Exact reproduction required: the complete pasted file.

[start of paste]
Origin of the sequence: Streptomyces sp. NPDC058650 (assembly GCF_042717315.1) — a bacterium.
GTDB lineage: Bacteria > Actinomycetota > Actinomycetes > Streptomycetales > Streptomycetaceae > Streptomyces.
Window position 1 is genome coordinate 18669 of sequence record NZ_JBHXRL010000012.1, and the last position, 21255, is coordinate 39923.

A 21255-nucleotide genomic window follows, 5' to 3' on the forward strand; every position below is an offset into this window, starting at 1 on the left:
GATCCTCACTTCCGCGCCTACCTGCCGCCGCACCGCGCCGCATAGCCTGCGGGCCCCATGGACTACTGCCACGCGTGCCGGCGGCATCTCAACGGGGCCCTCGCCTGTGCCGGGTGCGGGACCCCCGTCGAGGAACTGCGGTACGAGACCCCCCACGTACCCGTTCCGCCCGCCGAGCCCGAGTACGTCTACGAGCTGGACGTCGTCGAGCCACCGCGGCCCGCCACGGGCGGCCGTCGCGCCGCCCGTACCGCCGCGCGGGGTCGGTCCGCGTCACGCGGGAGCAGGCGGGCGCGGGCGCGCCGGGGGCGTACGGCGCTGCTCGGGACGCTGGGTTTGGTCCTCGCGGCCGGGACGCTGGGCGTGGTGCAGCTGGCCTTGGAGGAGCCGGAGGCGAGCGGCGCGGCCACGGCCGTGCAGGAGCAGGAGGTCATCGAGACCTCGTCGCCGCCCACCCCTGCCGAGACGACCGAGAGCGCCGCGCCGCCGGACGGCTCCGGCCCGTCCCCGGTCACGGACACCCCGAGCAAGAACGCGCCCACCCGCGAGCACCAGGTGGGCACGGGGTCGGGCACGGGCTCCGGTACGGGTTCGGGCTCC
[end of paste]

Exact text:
Origin of the sequence: Streptomyces sp. NPDC058650 (assembly GCF_042717315.1) — a bacterium.
GTDB lineage: Bacteria > Actinomycetota > Actinomycetes > Streptomycetales > Streptomycetaceae > Streptomyces.
Window position 1 is genome coordinate 18669 of sequence record NZ_JBHXRL010000012.1, and the last position, 21255, is coordinate 39923.

A 21255-nucleotide genomic window follows, 5' to 3' on the forward strand; every position below is an offset into this window, starting at 1 on the left:
GATCCTCACTTCCGCGCCTACCTGCCGCCGCACCGCGCCGCATAGCCTGCGGGCCCCATGGACTACTGCCACGCGTGCCGGCGGCATCTCAACGGGGCCCTCGCCTGTGCCGGGTGCGGGACCCCCGTCGAGGAACTGCGGTACGAGACCCCCCACGTACCCGTTCCGCCCGCCGAGCCCGAGTACGTCTACGAGCTGGACGTCGTCGAGCCACCGCGGCCCGCCACGGGCGGCCGTCGCGCCGCCCGTACCGCCGCGCGGGGTCGGTCCGCGTCACGCGGGAGCAGGCGGGCGCGGGCGCGCCGGGGGCGTACGGCGCTGCTCGGGACGCTGGGTTTGGTCCTCGCGGCCGGGACGCTGGGCGTGGTGCAGCTGGCCTTGGAGGAGCCGGAGGCGAGCGGCGCGGCCACGGCCGTGCAGGAGCAGGAGGTCATCGAGACCTCGTCGCCGCCCACCCCTGCCGAGACGACCGAGAGCGCCGCGCCGCCGGACGGCTCCGGCCCGTCCCCGGTCACGGACACCCCGAGCAAGAACGCGCCCACCCGCGAGCACCAGGTGGGCACGGGGTCGGGCACGGGCTCCGGTACGGGTTCGGGCTCC